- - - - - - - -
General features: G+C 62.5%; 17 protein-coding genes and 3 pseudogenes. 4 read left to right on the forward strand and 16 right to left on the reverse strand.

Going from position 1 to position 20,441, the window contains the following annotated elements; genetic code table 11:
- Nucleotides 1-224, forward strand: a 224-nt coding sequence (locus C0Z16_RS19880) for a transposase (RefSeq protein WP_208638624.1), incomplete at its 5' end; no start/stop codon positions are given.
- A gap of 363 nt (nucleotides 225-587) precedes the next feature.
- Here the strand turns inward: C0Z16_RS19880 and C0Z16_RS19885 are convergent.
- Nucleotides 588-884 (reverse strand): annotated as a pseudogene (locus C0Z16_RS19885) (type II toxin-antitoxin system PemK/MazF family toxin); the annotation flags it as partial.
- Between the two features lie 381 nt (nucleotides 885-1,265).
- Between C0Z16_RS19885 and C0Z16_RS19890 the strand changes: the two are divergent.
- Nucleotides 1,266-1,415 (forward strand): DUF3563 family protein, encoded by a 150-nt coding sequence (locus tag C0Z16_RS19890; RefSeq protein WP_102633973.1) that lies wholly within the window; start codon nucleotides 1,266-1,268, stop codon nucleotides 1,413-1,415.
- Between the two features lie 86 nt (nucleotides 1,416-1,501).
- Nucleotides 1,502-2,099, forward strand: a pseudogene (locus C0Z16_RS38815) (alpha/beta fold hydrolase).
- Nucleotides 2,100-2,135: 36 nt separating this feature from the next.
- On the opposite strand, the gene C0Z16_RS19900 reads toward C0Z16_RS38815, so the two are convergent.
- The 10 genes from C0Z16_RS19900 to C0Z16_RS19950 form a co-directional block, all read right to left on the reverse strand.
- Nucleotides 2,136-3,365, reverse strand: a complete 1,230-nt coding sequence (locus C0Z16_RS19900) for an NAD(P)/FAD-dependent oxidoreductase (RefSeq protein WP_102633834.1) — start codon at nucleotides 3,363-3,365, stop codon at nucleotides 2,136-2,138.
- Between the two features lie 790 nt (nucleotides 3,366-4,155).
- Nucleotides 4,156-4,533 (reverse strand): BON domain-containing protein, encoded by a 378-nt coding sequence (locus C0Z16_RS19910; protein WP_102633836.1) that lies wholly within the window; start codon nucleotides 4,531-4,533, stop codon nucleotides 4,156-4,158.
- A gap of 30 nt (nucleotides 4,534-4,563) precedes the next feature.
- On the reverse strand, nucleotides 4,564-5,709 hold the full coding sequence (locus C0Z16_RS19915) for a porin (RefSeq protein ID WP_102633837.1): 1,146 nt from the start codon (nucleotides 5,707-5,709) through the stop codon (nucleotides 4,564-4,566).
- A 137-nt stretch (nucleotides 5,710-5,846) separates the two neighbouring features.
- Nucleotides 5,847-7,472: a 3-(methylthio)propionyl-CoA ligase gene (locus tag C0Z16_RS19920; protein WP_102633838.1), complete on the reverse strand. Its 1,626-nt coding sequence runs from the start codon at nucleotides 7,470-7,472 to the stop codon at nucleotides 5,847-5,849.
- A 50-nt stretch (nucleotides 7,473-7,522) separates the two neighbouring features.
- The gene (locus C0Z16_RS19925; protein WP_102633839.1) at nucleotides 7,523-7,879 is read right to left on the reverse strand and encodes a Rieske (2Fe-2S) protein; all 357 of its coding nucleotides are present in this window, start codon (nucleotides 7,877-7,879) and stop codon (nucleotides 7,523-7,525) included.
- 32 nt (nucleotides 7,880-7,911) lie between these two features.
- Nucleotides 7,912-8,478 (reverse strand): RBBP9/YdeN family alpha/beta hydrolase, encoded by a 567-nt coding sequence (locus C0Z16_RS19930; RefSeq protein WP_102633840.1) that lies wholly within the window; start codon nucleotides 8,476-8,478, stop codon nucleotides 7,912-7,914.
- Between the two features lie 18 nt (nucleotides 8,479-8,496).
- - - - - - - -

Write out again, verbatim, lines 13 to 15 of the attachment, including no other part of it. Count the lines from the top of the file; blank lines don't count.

- On the opposite strand, the gene C0Z16_RS19900 reads toward C0Z16_RS38815, so the two are convergent.
- The 10 genes from C0Z16_RS19900 to C0Z16_RS19950 form a co-directional block, all read right to left on the reverse strand.
- Nucleotides 2,136-3,365, reverse strand: a complete 1,230-nt coding sequence (locus C0Z16_RS19900) for an NAD(P)/FAD-dependent oxidoreductase (RefSeq protein WP_102633834.1) — start codon at nucleotides 3,363-3,365, stop codon at nucleotides 2,136-2,138.